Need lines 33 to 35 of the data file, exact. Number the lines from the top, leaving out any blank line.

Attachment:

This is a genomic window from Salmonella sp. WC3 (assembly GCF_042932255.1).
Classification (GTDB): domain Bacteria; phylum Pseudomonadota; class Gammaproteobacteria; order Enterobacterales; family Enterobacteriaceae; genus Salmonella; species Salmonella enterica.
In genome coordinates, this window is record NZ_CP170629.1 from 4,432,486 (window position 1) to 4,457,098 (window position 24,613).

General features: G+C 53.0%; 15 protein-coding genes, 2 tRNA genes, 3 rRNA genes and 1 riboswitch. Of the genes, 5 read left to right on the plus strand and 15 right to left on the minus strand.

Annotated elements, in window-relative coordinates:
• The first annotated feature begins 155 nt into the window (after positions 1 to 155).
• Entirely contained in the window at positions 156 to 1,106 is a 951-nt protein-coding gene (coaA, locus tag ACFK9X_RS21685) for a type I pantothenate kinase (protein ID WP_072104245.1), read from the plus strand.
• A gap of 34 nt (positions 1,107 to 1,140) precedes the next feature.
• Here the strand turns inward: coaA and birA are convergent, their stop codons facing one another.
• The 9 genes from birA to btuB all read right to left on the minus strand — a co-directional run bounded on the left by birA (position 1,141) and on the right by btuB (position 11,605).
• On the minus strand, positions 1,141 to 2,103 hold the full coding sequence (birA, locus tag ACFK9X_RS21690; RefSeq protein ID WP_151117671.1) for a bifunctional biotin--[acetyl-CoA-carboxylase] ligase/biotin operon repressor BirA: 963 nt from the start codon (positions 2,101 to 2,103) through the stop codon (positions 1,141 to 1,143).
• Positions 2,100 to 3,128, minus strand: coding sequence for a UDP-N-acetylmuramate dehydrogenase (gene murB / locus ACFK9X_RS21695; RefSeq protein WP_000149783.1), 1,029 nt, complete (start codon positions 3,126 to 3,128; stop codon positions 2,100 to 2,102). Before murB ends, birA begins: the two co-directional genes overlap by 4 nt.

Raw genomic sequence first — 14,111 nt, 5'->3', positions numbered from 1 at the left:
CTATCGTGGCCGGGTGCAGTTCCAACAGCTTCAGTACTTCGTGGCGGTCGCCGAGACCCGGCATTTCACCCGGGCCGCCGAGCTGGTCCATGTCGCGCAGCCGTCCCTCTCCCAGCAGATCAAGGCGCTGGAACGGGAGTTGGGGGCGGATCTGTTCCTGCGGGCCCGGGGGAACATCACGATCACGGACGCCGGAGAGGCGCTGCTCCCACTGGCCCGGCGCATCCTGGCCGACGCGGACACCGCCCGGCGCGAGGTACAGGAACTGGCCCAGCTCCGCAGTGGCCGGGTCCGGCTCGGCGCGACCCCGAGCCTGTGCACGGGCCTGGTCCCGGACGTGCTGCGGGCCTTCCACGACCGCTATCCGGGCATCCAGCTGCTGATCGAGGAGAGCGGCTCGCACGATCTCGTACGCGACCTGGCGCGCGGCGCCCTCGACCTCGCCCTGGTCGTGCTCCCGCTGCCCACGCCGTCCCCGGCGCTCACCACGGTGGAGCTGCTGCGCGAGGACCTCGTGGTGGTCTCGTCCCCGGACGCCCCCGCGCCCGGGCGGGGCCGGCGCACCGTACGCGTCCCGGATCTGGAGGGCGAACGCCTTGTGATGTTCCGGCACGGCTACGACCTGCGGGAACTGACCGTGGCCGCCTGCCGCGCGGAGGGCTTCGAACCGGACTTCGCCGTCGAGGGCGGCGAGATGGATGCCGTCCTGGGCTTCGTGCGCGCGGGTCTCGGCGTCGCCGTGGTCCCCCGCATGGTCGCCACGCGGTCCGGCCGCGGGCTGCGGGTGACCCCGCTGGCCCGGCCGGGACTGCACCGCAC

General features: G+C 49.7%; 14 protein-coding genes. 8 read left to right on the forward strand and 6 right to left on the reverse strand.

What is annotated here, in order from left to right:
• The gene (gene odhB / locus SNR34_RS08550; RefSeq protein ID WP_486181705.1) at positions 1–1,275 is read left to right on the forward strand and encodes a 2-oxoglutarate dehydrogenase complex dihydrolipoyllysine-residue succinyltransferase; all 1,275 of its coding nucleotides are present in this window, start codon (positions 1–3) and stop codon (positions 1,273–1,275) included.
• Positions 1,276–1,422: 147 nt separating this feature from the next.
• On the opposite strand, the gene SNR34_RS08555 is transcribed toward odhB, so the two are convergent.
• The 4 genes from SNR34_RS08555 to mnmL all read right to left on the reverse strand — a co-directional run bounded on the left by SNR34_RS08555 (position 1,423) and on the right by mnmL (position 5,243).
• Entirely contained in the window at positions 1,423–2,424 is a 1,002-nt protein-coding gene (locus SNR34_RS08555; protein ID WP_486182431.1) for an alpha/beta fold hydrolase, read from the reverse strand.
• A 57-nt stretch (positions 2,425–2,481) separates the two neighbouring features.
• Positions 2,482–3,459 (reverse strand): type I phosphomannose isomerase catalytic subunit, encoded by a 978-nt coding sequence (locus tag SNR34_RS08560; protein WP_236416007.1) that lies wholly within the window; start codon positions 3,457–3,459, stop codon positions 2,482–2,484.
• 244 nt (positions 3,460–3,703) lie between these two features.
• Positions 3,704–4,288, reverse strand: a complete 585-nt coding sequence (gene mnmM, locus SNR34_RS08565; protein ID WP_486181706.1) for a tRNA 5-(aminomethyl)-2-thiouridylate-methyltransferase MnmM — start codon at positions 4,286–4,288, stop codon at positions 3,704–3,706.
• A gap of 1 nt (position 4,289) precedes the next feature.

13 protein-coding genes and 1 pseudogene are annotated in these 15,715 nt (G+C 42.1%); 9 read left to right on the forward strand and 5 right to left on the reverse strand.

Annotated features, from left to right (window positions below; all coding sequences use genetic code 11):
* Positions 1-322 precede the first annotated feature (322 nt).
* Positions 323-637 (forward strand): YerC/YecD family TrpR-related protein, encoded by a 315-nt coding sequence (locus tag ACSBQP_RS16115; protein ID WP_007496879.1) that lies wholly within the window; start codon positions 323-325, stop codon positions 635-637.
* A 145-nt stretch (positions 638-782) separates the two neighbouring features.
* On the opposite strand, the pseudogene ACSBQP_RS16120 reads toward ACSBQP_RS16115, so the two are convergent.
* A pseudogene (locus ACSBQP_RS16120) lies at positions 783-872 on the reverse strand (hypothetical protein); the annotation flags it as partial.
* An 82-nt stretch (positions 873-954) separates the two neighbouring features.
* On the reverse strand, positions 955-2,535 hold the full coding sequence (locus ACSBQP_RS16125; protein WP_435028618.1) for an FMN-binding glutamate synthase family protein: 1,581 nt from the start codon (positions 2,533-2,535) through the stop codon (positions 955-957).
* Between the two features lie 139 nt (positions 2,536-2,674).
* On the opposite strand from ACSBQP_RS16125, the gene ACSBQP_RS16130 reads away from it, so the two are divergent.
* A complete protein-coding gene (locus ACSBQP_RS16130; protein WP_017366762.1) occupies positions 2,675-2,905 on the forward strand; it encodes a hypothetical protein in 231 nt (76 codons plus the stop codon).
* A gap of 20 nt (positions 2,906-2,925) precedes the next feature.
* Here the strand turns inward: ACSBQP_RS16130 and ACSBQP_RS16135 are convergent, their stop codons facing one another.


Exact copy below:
* A pseudogene (locus ACSBQP_RS16120) lies at positions 783-872 on the reverse strand (hypothetical protein); the annotation flags it as partial.
* An 82-nt stretch (positions 873-954) separates the two neighbouring features.
* On the reverse strand, positions 955-2,535 hold the full coding sequence (locus ACSBQP_RS16125; protein WP_435028618.1) for an FMN-binding glutamate synthase family protein: 1,581 nt from the start codon (positions 2,533-2,535) through the stop codon (positions 955-957).